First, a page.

As part of a continuing journey to improve my hybrid teaching, I paid a visit to London to attend (and present at) the Research in Distance Education (RIDE) conference. I was particularly interested in team working, peer learning and community, so my notes reflect that.
The event started with a keynote from Mike Sharples talking about (yes, inevitably) ChatGPT. Mike is quite authoritative on the subject having spent his entire career in this area. He has also published some freely shareable slides (with acknowledgement). We talked about the ways a student could work with AI, for example, using AI as a tool for initial research, maybe checking or suggesting phrasing in a non native language. Students would need to validate the accuracy (eg hallucinated references). Critique the output. They could even use AI as a respondent in a socratic dialog (so the skill is setting the right questions). I still have to consider how to use it my assessments.
Mike made the provocative assertion that within 6 months we won’t even ask if a student has used AI, we will just assume it, much as we today assume that a student has used a spellchecker, grammar checker or a calculator. Assuming Microsoft (Bing) and Google (Bard) build AI into their products, this is probably true. In any case, we certainly need to develop AI literacy in our students (and in ourselves!), knowing its strengths and limitations, and consider which skills are augmented by AI. In the discussion, my colleagues shared that their students were looking for guidance on how to use AI responsibly and effectively. For me, the realisation of how much this is embedded in professional practice was a conversation with an experienced accountant who had used ChatGPT to generate a template contract for a client.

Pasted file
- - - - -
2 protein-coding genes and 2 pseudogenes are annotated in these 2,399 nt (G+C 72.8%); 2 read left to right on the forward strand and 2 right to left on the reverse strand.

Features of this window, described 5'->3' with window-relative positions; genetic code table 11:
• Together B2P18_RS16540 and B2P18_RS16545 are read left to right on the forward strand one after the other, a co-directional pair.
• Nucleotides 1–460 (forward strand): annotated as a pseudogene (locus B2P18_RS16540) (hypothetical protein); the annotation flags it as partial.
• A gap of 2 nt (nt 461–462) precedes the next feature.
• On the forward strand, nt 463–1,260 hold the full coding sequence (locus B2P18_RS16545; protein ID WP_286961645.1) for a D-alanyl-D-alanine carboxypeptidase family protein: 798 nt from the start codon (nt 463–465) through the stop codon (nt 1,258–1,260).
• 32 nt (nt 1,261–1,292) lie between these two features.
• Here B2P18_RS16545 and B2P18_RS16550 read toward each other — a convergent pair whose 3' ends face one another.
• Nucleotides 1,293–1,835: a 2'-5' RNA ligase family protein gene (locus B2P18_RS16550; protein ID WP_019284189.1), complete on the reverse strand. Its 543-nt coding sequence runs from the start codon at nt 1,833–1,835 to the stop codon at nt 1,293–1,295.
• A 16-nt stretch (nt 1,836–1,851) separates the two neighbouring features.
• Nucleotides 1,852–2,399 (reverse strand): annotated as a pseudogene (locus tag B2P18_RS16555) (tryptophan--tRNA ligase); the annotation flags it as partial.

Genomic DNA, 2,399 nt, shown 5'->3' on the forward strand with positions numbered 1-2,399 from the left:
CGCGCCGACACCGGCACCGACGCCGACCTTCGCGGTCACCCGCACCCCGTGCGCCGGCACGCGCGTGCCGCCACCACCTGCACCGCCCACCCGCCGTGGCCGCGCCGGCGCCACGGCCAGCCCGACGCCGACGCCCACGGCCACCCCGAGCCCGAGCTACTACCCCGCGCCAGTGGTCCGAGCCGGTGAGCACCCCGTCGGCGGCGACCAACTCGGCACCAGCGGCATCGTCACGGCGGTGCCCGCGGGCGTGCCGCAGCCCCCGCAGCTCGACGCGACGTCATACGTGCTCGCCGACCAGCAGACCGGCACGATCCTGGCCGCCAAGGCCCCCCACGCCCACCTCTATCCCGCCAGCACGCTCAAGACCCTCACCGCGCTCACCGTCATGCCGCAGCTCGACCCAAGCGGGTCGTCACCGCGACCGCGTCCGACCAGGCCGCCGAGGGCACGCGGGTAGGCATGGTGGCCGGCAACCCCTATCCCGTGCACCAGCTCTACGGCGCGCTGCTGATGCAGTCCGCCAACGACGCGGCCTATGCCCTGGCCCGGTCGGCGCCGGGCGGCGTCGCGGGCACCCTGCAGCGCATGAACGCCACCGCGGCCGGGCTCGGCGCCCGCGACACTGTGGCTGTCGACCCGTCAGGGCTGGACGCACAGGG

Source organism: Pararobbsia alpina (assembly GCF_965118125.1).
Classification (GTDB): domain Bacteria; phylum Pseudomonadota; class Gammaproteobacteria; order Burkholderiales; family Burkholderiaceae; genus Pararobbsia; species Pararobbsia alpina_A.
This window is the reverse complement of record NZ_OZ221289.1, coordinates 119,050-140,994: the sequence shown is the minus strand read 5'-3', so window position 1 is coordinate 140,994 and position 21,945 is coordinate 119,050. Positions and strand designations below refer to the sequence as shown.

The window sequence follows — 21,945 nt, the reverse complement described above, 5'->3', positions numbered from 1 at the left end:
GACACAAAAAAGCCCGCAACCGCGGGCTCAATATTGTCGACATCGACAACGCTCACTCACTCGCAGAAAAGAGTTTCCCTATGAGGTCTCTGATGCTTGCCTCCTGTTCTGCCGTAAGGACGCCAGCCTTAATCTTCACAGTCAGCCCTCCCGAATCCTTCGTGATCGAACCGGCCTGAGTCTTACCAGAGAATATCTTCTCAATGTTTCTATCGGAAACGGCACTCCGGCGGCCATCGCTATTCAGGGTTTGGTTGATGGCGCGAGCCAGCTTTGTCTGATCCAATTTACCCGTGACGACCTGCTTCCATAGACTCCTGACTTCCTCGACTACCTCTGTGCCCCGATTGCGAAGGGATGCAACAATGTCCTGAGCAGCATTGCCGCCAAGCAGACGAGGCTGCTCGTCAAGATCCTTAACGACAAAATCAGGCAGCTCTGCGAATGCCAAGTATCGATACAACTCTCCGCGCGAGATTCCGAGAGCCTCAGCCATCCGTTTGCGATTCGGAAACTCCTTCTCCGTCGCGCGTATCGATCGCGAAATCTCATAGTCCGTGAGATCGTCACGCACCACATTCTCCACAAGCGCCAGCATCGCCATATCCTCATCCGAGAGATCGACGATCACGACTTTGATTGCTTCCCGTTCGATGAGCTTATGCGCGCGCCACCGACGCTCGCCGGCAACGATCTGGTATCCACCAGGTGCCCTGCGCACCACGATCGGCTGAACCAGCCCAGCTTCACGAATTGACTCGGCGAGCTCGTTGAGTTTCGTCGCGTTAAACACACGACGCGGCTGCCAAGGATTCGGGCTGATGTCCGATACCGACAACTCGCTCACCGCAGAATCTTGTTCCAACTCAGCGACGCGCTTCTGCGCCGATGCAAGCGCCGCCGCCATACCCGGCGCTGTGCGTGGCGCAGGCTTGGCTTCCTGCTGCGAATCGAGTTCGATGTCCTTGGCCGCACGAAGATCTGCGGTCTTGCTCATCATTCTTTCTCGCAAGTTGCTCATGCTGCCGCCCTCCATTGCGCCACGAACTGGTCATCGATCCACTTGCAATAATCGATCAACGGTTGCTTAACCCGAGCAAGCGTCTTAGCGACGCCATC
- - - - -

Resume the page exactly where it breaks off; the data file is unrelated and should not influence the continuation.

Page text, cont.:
At the moment of course ChatGPT isn’t so good at creativity and keeping on top of current events, but with various plugins available (stockmarket reports, expedia etc) it is only a matter of time before ‘topical generative AI’ becomes mainstream. Could AI be used for creativity in the same way the a calculator is used for accuracy? Whether it will perpetuate biases and inaccuracies is of course a concern, which is why the work of research centres like ART-AI is so important. Ethical training is key. There was a comment about moving from ‘fast food’ to ‘slow thinking’. As an aside, I noted that in the plenary discussion all the people jumping up to comment were white males.